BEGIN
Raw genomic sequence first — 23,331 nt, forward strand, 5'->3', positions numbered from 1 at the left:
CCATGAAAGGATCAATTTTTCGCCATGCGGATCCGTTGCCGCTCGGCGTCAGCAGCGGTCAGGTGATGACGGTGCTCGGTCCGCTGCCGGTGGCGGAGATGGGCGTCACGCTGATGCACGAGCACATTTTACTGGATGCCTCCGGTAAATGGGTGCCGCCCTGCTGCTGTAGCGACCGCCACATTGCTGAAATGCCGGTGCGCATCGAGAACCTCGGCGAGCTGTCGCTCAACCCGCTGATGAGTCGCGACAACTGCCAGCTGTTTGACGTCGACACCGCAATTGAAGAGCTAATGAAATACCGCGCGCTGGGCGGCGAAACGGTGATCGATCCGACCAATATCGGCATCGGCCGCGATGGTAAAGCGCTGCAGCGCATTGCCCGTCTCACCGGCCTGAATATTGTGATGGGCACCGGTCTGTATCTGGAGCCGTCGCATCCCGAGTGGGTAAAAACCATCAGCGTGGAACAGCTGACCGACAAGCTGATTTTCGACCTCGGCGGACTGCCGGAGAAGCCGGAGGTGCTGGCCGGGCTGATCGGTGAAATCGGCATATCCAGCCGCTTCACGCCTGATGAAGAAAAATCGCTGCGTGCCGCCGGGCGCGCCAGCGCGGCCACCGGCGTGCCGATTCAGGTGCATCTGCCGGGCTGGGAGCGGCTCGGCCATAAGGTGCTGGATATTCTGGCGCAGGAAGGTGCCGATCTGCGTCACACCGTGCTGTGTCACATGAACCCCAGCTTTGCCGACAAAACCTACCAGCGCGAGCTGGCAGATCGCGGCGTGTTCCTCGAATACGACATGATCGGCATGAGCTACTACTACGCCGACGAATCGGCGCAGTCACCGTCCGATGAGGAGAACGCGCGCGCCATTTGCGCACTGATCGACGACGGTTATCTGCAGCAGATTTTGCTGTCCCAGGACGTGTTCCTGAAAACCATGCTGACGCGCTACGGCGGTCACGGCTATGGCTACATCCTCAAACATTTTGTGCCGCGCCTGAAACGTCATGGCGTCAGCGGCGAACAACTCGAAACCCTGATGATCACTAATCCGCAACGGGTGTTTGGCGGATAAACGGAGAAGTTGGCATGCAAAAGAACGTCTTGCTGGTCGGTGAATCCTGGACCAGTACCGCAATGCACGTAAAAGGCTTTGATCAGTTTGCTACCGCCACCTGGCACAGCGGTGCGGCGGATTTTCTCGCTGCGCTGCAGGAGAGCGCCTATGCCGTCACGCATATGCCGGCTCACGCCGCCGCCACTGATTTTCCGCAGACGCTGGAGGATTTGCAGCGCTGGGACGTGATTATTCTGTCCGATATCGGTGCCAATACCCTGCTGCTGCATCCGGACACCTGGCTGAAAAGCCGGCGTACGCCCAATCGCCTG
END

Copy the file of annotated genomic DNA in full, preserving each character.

Raw genomic sequence first — 23,331 nt, forward strand, 5'->3', positions numbered from 1 at the left:
CCATGAAAGGATCAATTTTTCGCCATGCGGATCCGTTGCCGCTCGGCGTCAGCAGCGGTCAGGTGATGACGGTGCTCGGTCCGCTGCCGGTGGCGGAGATGGGCGTCACGCTGATGCACGAGCACATTTTACTGGATGCCTCCGGTAAATGGGTGCCGCCCTGCTGCTGTAGCGACCGCCACATTGCTGAAATGCCGGTGCGCATCGAGAACCTCGGCGAGCTGTCGCTCAACCCGCTGATGAGTCGCGACAACTGCCAGCTGTTTGACGTCGACACCGCAATTGAAGAGCTAATGAAATACCGCGCGCTGGGCGGCGAAACGGTGATCGATCCGACCAATATCGGCATCGGCCGCGATGGTAAAGCGCTGCAGCGCATTGCCCGTCTCACCGGCCTGAATATTGTGATGGGCACCGGTCTGTATCTGGAGCCGTCGCATCCCGAGTGGGTAAAAACCATCAGCGTGGAACAGCTGACCGACAAGCTGATTTTCGACCTCGGCGGACTGCCGGAGAAGCCGGAGGTGCTGGCCGGGCTGATCGGTGAAATCGGCATATCCAGCCGCTTCACGCCTGATGAAGAAAAATCGCTGCGTGCCGCCGGGCGCGCCAGCGCGGCCACCGGCGTGCCGATTCAGGTGCATCTGCCGGGCTGGGAGCGGCTCGGCCATAAGGTGCTGGATATTCTGGCGCAGGAAGGTGCCGATCTGCGTCACACCGTGCTGTGTCACATGAACCCCAGCTTTGCCGACAAAACCTACCAGCGCGAGCTGGCAGATCGCGGCGTGTTCCTCGAATACGACATGATCGGCATGAGCTACTACTACGCCGACGAATCGGCGCAGTCACCGTCCGATGAGGAGAACGCGCGCGCCATTTGCGCACTGATCGACGACGGTTATCTGCAGCAGATTTTGCTGTCCCAGGACGTGTTCCTGAAAACCATGCTGACGCGCTACGGCGGTCACGGCTATGGCTACATCCTCAAACATTTTGTGCCGCGCCTGAAACGTCATGGCGTCAGCGGCGAACAACTCGAAACCCTGATGATCACTAATCCGCAACGGGTGTTTGGCGGATAAACGGAGAAGTTGGCATGCAAAAGAACGTCTTGCTGGTCGGTGAATCCTGGACCAGTACCGCAATGCACGTAAAAGGCTTTGATCAGTTTGCTACCGCCACCTGGCACAGCGGTGCGGCGGATTTTCTCGCTGCGCTGCAGGAGAGCGCCTATGCCGTCACGCATATGCCGGCTCACGCCGCCGCCACTGATTTTCCGCAGACGCTGGAGGATTTGCAGCGCTGGGACGTGATTATTCTGTCCGATATCGGTGCCAATACCCTGCTGCTGCATCCGGACACCTGGCTGAAAAGCCGGCGTACGCCCAATCGCCTG